2. Be creative
Let's face it: Some people have high hopes for their gifts. If you have a family with expensive tastes, one way to help everyone get what they want is to set up a system in which each family member buys just one major gift for one other person. Since this means each person can focus their resources on that one gift, high-ticket items can suddenly come within reach, even for those of modest means. While this means there will be fewer presents to open, the gifts that are there will be appreciated even more. And if you find yourself with some money left over, there's nothing stopping you from buying small gifts for others if you want.

On the other hand, for some gift recipients, it really is the thought that counts. Cheap gag gifts can bring howling laughter into your home when it's time to open the presents. Also, making hand-crafted gifts can be a great way to get your kids involved, and for parents and grandparents who already have every material object they need, a homemade present can be more meaningful than any other gift you might struggle to find. Just keep in mind the tastes of those to whom you intend to give these gifts to make sure that they will be appreciated.

3. Use cash
Budgeting is difficult for some people. If you're one of them, buying things with credit cards can be dangerous, as you then have to remember what you've already spent when considering additional gifts and other expenses. On the other hand, if you allot yourself a certain amount of cash, you'll always know exactly how much you have left, and so you will always have to consider whether buying one particular gift will leave you enough to finish your holiday shopping.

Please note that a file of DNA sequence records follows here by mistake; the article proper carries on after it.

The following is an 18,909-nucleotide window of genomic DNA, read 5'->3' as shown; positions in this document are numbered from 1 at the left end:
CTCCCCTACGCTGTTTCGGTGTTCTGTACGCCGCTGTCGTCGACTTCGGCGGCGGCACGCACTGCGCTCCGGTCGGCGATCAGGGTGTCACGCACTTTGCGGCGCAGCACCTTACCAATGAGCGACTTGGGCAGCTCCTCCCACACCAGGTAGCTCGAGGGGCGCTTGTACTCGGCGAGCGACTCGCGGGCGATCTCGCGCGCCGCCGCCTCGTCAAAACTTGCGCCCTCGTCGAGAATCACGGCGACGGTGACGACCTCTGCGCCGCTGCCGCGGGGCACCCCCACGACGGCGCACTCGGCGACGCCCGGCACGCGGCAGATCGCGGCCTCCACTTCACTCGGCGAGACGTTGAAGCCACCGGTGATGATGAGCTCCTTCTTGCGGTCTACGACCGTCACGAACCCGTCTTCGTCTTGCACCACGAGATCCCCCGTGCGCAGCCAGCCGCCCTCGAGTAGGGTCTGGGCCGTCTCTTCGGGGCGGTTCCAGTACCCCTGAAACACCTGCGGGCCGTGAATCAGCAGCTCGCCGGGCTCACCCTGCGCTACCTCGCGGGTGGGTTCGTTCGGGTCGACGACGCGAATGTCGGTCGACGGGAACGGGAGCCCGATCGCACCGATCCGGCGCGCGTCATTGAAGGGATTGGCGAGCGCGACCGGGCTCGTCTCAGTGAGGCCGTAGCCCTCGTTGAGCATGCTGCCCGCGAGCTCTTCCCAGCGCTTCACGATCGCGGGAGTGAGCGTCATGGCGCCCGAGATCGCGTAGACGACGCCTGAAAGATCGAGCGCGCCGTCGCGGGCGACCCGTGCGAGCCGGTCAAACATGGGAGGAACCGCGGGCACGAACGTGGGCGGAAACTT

4. Remember those in need
For many, the Christmas spirit is about more than just showing appreciation for family and friends. The holiday season can be a great opportunity to donate both time and money to worthy causes in your community. By doing things like donating toys to poor families, collecting food items for local food pantries to distribute to the hungry, volunteering to work at a soup kitchen or shelter, or helping a local charity with a year-end fund drive, you can make sure that everyone shares a little happiness during the holidays.

It's easy to respond to the pressure of making the holidays memorable for your family by feeling cynical about buying gifts and spending money. By first doing what you need to do to take care of the financial aspects of paying for the holiday season, you can leave yourself free to enjoy the things that bring you, your family, and your friends joy and happiness.

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MasterCard and Gap are Motley Fool Inside Value selections. Best Buy, Amazon, and Gap are Stock Advisor picks.

Try as he might, Fool contributor Dan Caplinger is a perennial Dec. 24 shopper. He doesn't own shares of any of the companies mentioned in this article. The Fool's disclosure policy is always the perfect gift.